Beer Freedom and Free Trade: New Brunswick Crown files factum in R. v. Comeau

Beer Freedom and Free Trade: New Brunswick Crown files factum in R. v. Comeau

Calgary, Alberta — On Friday we received the factum of the Appellant, the Attorney General of New Brunswick in the case of R. v. Comeau. We are currently reviewing it. Without jumping the gun on the litigation process, we are confident that there are compelling responses to the Appellant’s arguments. The trial court judge considered and rejected substantially the same arguments and we believe his reasoning and conclusions should be upheld by the Supreme Court of Canada.

Appellant’s factum is available here.
The trial court decision is available here.

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Howard Anglin
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Canadian Constitution Foundation
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What is the case about?

What was Mr. Comeau’s offence? He had bought beer and spirits in Quebec and driven them back to his home in New Brunswick. Unbeknownst to him, his beer run had been targeted by the RCMP. As the province’s Application puts it, “the RCMP had the defendant under surveillance.” When he crossed the provincial line on his way home, they pounced. The RCMP stopped his car, detained him, seized his beer, and issued Mr. Comeau a ticket for $292.50 for violating the province’s Liquor Control Act.

What is the Constitutional Issue?

Section 121 of the Constitution Act, 1867, provides that “all articles of the growth, produce or manufacture of any one of the provinces shall … be admitted free into each of the other provinces.”

This provision was intended to ensure that the newly confederated country of Canada would be a single economic unit for internal trade. The Fathers of Confederation were keenly aware of the benefits of free trade and repeatedly referred to the benefits of open trade between the four provinces of their new country.

George Brown, for example, predicted that “[the] union of all provinces would break down all trade barriers between us, and throw open at once … a combined market of four million people.” And Alexander Galt, a fellow member of the Great Coalition government that secured Confederation, believed that one of “the chief benefits expected to flow from Confederation [would be] the free interchange of the products of the labour of each province.” Their vision was enshrined in Section 121.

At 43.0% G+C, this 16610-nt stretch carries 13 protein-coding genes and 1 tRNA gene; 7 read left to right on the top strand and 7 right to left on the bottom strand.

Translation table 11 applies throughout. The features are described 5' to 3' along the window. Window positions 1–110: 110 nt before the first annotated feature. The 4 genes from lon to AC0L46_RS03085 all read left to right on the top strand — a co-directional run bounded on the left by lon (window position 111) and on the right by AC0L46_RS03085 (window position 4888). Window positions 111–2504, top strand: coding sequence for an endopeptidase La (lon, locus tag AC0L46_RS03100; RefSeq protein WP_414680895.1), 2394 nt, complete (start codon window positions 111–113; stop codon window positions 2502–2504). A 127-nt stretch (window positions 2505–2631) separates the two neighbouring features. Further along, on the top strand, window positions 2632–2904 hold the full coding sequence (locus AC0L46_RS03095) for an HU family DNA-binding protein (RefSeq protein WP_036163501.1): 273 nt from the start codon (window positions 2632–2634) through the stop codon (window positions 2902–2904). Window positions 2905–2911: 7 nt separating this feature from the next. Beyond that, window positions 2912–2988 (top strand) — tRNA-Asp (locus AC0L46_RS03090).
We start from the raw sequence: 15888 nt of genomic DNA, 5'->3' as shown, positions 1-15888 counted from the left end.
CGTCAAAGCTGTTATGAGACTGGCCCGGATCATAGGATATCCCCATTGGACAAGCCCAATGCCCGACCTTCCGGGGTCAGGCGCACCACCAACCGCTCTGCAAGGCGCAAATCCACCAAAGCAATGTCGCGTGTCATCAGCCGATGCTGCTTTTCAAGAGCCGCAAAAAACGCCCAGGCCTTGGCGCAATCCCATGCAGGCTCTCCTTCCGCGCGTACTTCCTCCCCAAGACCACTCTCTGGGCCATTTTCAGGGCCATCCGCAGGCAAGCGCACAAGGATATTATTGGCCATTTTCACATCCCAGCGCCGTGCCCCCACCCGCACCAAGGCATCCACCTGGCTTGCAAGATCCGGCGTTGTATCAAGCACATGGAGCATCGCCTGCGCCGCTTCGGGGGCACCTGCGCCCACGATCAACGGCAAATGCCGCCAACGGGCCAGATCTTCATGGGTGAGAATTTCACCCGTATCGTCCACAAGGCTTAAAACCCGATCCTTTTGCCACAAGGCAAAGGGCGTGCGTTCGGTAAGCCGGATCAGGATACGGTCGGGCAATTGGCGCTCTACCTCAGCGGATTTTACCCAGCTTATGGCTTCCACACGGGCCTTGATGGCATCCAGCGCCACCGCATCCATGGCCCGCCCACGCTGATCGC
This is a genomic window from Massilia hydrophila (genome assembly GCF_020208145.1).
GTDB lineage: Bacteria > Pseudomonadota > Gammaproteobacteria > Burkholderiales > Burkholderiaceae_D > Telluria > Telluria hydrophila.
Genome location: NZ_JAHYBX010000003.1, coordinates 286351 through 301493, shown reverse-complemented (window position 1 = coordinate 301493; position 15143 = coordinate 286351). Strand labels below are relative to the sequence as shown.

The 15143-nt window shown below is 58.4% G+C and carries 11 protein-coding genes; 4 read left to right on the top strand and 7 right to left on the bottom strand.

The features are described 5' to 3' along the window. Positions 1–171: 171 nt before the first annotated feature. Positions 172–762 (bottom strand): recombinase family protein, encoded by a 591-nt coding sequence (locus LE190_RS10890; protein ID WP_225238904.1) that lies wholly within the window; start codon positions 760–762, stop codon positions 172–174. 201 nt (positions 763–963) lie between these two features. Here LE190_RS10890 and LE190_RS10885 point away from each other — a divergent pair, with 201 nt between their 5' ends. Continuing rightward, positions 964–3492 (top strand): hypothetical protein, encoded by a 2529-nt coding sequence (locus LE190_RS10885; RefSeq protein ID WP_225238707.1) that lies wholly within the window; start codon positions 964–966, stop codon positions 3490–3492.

Since 1867, the federal and provincial governments have repeatedly betrayed our founding promise and violated the Constitution by erecting protectionist barriers that impede the free flow of goods across Canada. New Brunswick’s limitations on possessing alcohol purchased in another province is just one example, and Judge LeBlanc had no trouble finding that it violated both the spirit and the letter of Section 121.

Why is the case important?

A recent study by economists Trevor Tombe and Lukas Albrecht of the University of Calgary estimated the annual benefits of free markets for the movement of goods and labour among the provinces at between $50 billion and $130 billion, or $7,500 per Canadian household per year.

At a minimum, a victory in the Supreme Court should open up Canada’s closed provincial alcohol monopolies, making it possible for Quebeckers to buy wine directly from BC wineries and Nova Scotians to order craft beers from Ontario. A ruling that respects the history and purpose of Section 121 could also spell the end of other non-tariff barriers to free trade.

As New Brunswick told the Supreme Court in its Application, “if [Comeau] is correct, any law that serves to operate either as a direct or indirect trade barrier (sometimes referred to as a ‘non-tariff trade barrier’) within Canada would invite an ultra vires finding by a court.”
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